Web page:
- Museum number
Digital photograph (colour); view of landscape showing a stela standing out of a barrow, with a human-like face carved on the top of the stone. Several other stelae can be seen in the background. Tuto Fela, Ethiopia.
- Production date
31 July 2006 (Date digitized)
November 1999 (Original photograph)
File size: 120 megabytes
Resolution: 300 dots per inch
- Curator's comments
- Tuto Fela is one of the best studied stelae graveyards in the Sidamo region, located to the south-west of Ethiopia and one of the many sites of this type found along the Rift Valley and the series of lakes that occupy its floor. The site is a huge barrow conformed by dozens of small tumuli and other burials, many of them marked with stelae. The site was studied for the first time in the 1930’s by a German team from the Frobenius Institute, and has been comprehensively excavated in the 1990’s by a French team which has documented around three hundred steale in the site. The excavation has documented two different phases for the site, the first one characterized by phallic stelae (long cylindrical stones with a hemispherical top delimited by a groove or ring) while the second stage uses anthropomorphic steale instead with the top of the piece carved to represent a face and the rest of the piece decorated with crossed patterns. These types of steale are characteristic of the south-westernmost area of Ethiopia, while to more to the north the steale are a bit different, usually plainer with swords, anthropomorphs and other symbols carved on them.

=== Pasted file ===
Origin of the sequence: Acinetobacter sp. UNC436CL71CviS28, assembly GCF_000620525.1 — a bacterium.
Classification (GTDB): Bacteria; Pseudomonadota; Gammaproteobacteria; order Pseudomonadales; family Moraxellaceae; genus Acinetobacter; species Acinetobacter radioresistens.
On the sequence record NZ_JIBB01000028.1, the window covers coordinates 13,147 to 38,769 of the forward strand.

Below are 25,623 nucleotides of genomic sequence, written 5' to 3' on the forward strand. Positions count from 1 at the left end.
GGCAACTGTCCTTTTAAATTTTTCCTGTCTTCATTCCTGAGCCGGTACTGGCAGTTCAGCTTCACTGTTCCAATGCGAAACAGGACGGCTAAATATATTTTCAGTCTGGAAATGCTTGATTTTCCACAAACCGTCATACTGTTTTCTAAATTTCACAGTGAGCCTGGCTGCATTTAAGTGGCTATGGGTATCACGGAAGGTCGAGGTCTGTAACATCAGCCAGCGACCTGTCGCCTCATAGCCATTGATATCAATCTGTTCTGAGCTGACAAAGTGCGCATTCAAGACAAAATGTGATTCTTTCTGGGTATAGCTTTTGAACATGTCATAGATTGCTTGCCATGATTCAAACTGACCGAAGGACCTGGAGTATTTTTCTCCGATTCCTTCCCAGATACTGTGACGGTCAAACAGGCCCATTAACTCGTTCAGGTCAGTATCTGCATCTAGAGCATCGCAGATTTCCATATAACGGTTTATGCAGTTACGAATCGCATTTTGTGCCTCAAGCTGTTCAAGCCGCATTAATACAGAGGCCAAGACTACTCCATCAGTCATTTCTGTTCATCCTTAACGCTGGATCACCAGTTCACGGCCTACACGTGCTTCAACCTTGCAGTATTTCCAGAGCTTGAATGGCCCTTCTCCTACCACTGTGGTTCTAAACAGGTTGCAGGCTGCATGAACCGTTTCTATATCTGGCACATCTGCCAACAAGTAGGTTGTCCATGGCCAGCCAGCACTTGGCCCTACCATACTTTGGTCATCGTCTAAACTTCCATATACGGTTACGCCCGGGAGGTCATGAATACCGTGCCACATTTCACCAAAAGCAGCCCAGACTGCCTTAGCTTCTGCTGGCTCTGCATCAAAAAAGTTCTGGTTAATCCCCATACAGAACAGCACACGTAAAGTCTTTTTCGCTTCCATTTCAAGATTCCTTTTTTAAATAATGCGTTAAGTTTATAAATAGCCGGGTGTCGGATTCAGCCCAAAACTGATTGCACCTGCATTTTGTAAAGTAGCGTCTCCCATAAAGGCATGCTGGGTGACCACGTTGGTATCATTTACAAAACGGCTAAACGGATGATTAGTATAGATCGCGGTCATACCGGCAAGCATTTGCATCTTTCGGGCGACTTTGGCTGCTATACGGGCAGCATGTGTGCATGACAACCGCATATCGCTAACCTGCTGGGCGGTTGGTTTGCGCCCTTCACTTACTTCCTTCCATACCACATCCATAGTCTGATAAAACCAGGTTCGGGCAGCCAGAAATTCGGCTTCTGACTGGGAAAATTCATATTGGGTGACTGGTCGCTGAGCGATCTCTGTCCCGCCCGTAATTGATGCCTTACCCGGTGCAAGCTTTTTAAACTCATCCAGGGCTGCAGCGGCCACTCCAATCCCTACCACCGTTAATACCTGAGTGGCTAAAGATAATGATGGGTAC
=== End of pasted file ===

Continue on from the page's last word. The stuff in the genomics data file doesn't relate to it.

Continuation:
Regarding their chronology the Ethiopian stela seem to be relatively new, dated from the 10th to the 13th centuries. All of them seem to have a funerary function, marking the tombs of deceased which were buried in cemeteries sometimes reaching hundreds of graves. The information provided by sites such as Tuto Fela show that not all the burials had an attached stela, and considering the amount of work necessary to prepare them those which had could be interpreted as belonging to high status people. It is difficult to determine who the groups that carved these stelae were, but given their chronology they could have been Cushitic or Nilotic-speaking pastoralist communities absorbed by the Oromo expansion that took place in the sixteenth century.
- Not on display
- Acquisition date
- Africa, Oceania and the Americas
- Registration number
- Additional IDs
Previous owner/ex-collection number: ETHSID0010013 (TARA number)